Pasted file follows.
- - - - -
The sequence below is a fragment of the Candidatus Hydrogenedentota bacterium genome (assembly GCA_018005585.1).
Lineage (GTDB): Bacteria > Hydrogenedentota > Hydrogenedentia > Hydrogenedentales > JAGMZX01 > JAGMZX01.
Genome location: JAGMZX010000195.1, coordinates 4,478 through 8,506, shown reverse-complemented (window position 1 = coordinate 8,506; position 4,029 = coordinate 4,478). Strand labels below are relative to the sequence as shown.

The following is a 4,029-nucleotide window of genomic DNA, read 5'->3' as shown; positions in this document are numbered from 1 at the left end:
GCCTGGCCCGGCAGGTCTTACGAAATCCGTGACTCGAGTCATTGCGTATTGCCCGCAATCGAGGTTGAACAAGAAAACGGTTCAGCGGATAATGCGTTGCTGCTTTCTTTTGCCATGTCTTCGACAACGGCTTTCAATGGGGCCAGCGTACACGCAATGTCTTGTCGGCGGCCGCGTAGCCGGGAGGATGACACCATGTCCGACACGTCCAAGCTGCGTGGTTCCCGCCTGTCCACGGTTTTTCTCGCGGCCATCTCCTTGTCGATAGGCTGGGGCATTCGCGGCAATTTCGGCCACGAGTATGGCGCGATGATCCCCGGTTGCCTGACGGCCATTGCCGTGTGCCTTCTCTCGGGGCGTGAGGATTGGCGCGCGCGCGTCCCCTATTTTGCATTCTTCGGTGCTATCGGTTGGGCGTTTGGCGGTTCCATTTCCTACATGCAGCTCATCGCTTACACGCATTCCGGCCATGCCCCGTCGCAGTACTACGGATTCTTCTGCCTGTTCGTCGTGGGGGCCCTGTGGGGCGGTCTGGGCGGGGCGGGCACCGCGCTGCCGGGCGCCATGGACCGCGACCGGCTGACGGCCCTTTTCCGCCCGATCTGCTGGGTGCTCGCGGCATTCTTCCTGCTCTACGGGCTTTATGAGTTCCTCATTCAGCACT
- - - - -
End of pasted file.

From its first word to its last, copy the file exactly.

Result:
The sequence below is a fragment of the Candidatus Hydrogenedentota bacterium genome (assembly GCA_018005585.1).
Lineage (GTDB): Bacteria > Hydrogenedentota > Hydrogenedentia > Hydrogenedentales > JAGMZX01 > JAGMZX01.
Genome location: JAGMZX010000195.1, coordinates 4,478 through 8,506, shown reverse-complemented (window position 1 = coordinate 8,506; position 4,029 = coordinate 4,478). Strand labels below are relative to the sequence as shown.

The following is a 4,029-nucleotide window of genomic DNA, read 5'->3' as shown; positions in this document are numbered from 1 at the left end:
GCCTGGCCCGGCAGGTCTTACGAAATCCGTGACTCGAGTCATTGCGTATTGCCCGCAATCGAGGTTGAACAAGAAAACGGTTCAGCGGATAATGCGTTGCTGCTTTCTTTTGCCATGTCTTCGACAACGGCTTTCAATGGGGCCAGCGTACACGCAATGTCTTGTCGGCGGCCGCGTAGCCGGGAGGATGACACCATGTCCGACACGTCCAAGCTGCGTGGTTCCCGCCTGTCCACGGTTTTTCTCGCGGCCATCTCCTTGTCGATAGGCTGGGGCATTCGCGGCAATTTCGGCCACGAGTATGGCGCGATGATCCCCGGTTGCCTGACGGCCATTGCCGTGTGCCTTCTCTCGGGGCGTGAGGATTGGCGCGCGCGCGTCCCCTATTTTGCATTCTTCGGTGCTATCGGTTGGGCGTTTGGCGGTTCCATTTCCTACATGCAGCTCATCGCTTACACGCATTCCGGCCATGCCCCGTCGCAGTACTACGGATTCTTCTGCCTGTTCGTCGTGGGGGCCCTGTGGGGCGGTCTGGGCGGGGCGGGCACCGCGCTGCCGGGCGCCATGGACCGCGACCGGCTGACGGCCCTTTTCCGCCCGATCTGCTGGGTGCTCGCGGCATTCTTCCTGCTCTACGGGCTTTATGAGTTCCTCATTCAGCACT